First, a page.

I hadn’t heard of Candice Fox before. She is another one of those overseas authors who, without sites like Amazon, I would never have heard of. Looking through her back catalogue there are some great sounding books, which are being uploaded onto my Kindle as I write this.

Treat yourself, you won’t be disappointed.

Pages:357

Publishers(UK): Cornerstone Digital

Available now on Amazon

Rattle Fiona Cummins

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A story of two families; neither of which are particularly happy, both of which have a child with a bone deformity, and a killer who collects bones, the rarer the better.

The Frith’s son, 6-year-old Jakey is suffering from a condition that sees him growing bone spurs and extra bones. He’s fragile and mollycoddled, but he’s also adventurous and is often on the verge of disaster.

The Foyles daughter, 4-year-old Cara, has the middle three fingers on each hand missing due to a birth deformity.

When Cara goes missing on her way home from school Detective Sergeant Etta Fitzroy is part of the team tasked with investigating her disappearance. Fitzroy has recently worked on a disturbing child abduction that was never solved, and gradually begins to think that the two cases might be connected.

The story centres around the two families, Fitzroy, and the Bone Collector

The Frith family are torn apart by the fathers drinking, Erdman tries to give his son as normal a life as possible whilst his wife panics at everything that Jakey is involved in. Meanwhile nobody notices a man in a suite who is gradually ingratiating himself with Jakey. Is this the Bone Collector, or is it somebody else with other motives? Will anybody notice in time to save Jakey.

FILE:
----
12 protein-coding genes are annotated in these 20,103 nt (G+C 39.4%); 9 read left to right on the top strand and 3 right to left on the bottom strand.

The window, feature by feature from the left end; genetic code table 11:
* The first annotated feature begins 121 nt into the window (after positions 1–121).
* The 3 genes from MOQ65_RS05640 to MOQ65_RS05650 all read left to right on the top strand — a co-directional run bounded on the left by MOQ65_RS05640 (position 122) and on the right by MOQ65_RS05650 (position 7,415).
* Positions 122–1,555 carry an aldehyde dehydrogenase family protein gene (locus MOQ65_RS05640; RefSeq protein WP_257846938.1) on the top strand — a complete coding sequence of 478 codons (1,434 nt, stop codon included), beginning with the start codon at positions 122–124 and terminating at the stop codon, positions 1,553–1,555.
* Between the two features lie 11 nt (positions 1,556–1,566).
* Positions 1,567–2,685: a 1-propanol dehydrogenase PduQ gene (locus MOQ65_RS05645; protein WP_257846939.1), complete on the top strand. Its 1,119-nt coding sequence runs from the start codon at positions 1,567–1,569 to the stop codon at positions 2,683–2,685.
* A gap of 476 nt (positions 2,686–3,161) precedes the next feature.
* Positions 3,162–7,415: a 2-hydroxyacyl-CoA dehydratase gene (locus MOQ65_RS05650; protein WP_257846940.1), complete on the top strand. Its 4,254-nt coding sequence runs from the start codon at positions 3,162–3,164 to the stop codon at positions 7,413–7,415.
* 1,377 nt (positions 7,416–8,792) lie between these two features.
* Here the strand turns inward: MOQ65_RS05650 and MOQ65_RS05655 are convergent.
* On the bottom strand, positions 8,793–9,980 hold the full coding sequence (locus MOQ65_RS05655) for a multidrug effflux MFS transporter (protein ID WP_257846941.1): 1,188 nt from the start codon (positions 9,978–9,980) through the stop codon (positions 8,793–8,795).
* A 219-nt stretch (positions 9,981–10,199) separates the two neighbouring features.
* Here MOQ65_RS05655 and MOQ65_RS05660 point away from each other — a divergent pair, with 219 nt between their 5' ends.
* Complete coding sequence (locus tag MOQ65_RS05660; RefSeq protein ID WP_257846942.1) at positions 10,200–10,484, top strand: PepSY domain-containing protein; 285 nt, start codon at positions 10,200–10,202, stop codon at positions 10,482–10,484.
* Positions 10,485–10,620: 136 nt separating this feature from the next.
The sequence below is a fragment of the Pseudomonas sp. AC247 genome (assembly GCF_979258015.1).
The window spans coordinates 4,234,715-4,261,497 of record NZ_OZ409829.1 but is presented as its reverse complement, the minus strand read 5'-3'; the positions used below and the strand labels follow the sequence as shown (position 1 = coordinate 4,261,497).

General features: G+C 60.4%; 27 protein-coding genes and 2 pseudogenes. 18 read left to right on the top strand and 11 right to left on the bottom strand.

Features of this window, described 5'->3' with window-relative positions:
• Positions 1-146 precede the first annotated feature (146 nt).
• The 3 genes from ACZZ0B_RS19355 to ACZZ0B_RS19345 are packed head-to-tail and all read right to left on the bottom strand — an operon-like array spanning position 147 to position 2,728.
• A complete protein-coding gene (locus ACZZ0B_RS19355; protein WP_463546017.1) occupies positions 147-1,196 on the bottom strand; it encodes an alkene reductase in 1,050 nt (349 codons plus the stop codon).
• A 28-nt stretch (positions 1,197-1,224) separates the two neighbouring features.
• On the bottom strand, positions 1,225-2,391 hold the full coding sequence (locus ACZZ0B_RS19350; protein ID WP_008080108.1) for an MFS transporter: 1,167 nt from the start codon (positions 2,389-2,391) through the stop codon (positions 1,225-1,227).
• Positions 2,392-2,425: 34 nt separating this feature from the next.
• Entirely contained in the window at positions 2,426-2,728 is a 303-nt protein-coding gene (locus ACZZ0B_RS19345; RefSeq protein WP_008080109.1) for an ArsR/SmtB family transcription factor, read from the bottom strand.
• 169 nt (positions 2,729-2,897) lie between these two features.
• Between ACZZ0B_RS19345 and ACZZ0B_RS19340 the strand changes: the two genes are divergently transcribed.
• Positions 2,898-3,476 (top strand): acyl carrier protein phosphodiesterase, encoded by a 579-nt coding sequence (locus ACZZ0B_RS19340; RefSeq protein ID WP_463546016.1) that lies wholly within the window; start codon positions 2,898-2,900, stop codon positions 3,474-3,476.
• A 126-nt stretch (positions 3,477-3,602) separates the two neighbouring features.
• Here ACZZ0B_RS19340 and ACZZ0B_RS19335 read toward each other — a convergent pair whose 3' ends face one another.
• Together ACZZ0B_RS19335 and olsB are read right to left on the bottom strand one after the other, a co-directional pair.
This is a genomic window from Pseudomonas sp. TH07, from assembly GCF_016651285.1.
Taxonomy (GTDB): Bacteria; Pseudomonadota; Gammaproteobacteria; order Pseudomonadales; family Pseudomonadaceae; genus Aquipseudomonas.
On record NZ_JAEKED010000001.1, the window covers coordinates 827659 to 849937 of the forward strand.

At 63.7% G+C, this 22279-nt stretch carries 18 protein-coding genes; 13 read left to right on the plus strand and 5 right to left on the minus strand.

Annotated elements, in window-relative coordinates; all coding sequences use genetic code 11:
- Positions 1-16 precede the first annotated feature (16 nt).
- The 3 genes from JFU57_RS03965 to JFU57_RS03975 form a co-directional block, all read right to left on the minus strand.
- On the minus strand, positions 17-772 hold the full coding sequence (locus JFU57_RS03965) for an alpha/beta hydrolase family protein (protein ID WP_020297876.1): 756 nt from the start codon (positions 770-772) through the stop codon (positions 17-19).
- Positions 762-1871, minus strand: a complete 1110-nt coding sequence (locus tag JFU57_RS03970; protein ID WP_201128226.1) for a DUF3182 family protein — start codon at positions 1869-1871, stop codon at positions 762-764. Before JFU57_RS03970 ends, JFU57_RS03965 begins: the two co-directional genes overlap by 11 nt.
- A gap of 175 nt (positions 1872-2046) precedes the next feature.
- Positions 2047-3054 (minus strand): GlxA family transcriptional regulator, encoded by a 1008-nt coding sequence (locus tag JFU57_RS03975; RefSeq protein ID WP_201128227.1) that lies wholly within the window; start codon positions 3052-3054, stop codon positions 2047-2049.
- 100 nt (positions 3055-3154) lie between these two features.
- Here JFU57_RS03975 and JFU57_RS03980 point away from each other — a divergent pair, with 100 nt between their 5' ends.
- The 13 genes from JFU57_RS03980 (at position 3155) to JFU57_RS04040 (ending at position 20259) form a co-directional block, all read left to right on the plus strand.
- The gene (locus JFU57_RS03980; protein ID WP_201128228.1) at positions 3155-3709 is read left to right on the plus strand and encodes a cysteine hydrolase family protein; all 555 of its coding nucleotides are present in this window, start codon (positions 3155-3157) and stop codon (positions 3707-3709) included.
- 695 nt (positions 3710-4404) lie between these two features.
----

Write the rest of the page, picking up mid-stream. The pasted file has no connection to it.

The Foyles are distraught, their daughter is missing. So why is her father, Miles, not helping the Police. Why has he been seeing prostitutes. Is there any truth in the accusation that he held a young office worker captive in his office? Why will he not tell the police where he was when his daughter went missing.

Cara is alive. She is being held hostage, and the man that is holding her has an unhealthy fascination with her hands.

This story is so well written that it manages to entwine 3 or 4 story threads around each other, and still keep the reader guessing as to how different people are involved.

At times, I was not sure whether there were 1 or 2 villains. Will Fitzroy make the connections and catch the Bone Collector whilst Jakey is safe and Cara is alive?

Fiona Cummins employed a lovely technique at the end of some chapters. It’s simple but I don’t think I’ve read it before. On a chapter that ends a day, she gives each character a small paragraph where she describes what they can see and their emotions. That kept me engrossed throughout.

Fans of psychological thrillers will love this. It original and its good.

Hello Fiona Cummins and welcome to my MUST READ LIST

 Pages:495

Publisher: Macmillan

Available on Amazon